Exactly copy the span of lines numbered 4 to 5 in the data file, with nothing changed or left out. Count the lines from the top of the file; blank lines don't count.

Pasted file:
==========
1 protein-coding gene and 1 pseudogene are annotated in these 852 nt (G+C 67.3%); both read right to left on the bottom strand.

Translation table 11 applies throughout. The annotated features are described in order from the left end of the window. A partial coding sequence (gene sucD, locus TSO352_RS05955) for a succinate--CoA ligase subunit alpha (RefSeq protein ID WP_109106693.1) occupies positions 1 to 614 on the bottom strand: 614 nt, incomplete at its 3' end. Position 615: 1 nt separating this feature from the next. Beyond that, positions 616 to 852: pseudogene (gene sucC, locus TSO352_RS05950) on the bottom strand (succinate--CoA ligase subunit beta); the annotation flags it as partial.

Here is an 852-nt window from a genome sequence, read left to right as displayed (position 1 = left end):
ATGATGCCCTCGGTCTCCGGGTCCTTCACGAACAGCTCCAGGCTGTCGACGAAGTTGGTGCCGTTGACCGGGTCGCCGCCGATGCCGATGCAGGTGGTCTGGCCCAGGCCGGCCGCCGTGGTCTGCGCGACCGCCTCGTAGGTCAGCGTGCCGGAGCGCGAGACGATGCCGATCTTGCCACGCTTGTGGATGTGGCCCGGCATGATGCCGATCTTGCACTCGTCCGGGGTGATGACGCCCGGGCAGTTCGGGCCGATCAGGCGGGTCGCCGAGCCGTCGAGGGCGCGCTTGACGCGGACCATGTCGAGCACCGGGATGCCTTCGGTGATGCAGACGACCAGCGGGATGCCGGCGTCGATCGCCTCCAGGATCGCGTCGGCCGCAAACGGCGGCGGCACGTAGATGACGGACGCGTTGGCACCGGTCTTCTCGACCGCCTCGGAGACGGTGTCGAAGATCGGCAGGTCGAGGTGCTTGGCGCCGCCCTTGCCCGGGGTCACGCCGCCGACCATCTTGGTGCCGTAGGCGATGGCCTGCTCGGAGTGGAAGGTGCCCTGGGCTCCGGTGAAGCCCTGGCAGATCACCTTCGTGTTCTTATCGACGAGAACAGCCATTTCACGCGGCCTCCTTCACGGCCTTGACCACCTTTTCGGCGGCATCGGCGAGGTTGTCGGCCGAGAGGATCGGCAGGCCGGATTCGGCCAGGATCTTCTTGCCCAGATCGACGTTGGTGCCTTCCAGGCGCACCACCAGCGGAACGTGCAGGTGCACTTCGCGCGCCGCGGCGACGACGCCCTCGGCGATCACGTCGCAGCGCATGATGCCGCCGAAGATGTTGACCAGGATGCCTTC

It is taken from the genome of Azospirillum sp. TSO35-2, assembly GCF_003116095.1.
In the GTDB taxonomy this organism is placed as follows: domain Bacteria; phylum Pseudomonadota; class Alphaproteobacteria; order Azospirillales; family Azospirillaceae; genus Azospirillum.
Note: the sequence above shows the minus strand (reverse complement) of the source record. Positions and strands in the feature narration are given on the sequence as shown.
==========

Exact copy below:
ATGATGCCCTCGGTCTCCGGGTCCTTCACGAACAGCTCCAGGCTGTCGACGAAGTTGGTGCCGTTGACCGGGTCGCCGCCGATGCCGATGCAGGTGGTCTGGCCCAGGCCGGCCGCCGTGGTCTGCGCGACCGCCTCGTAGGTCAGCGTGCCGGAGCGCGAGACGATGCCGATCTTGCCACGCTTGTGGATGTGGCCCGGCATGATGCCGATCTTGCACTCGTCCGGGGTGATGACGCCCGGGCAGTTCGGGCCGATCAGGCGGGTCGCCGAGCCGTCGAGGGCGCGCTTGACGCGGACCATGTCGAGCACCGGGATGCCTTCGGTGATGCAGACGACCAGCGGGATGCCGGCGTCGATCGCCTCCAGGATCGCGTCGGCCGCAAACGGCGGCGGCACGTAGATGACGGACGCGTTGGCACCGGTCTTCTCGACCGCCTCGGAGACGGTGTCGAAGATCGGCAGGTCGAGGTGCTTGGCGCCGCCCTTGCCCGGGGTCACGCCGCCGACCATCTTGGTGCCGTAGGCGATGGCCTGCTCGGAGTGGAAGGTGCCCTGGGCTCCGGTGAAGCCCTGGCAGATCACCTTCGTGTTCTTATCGACGAGAACAGCCATTTCACGCGGCCTCCTTCACGGCCTTGACCACCTTTTCGGCGGCATCGGCGAGGTTGTCGGCCGAGAGGATCGGCAGGCCGGATTCGGCCAGGATCTTCTTGCCCAGATCGACGTTGGTGCCTTCCAGGCGCACCACCAGCGGAACGTGCAGGTGCACTTCGCGCGCCGCGGCGACGACGCCCTCGGCGATCACGTCGCAGCGCATGATGCCGCCGAAGATGTTGACCAGGATGCCTTC

It is taken from the genome of Azospirillum sp. TSO35-2, assembly GCF_003116095.1.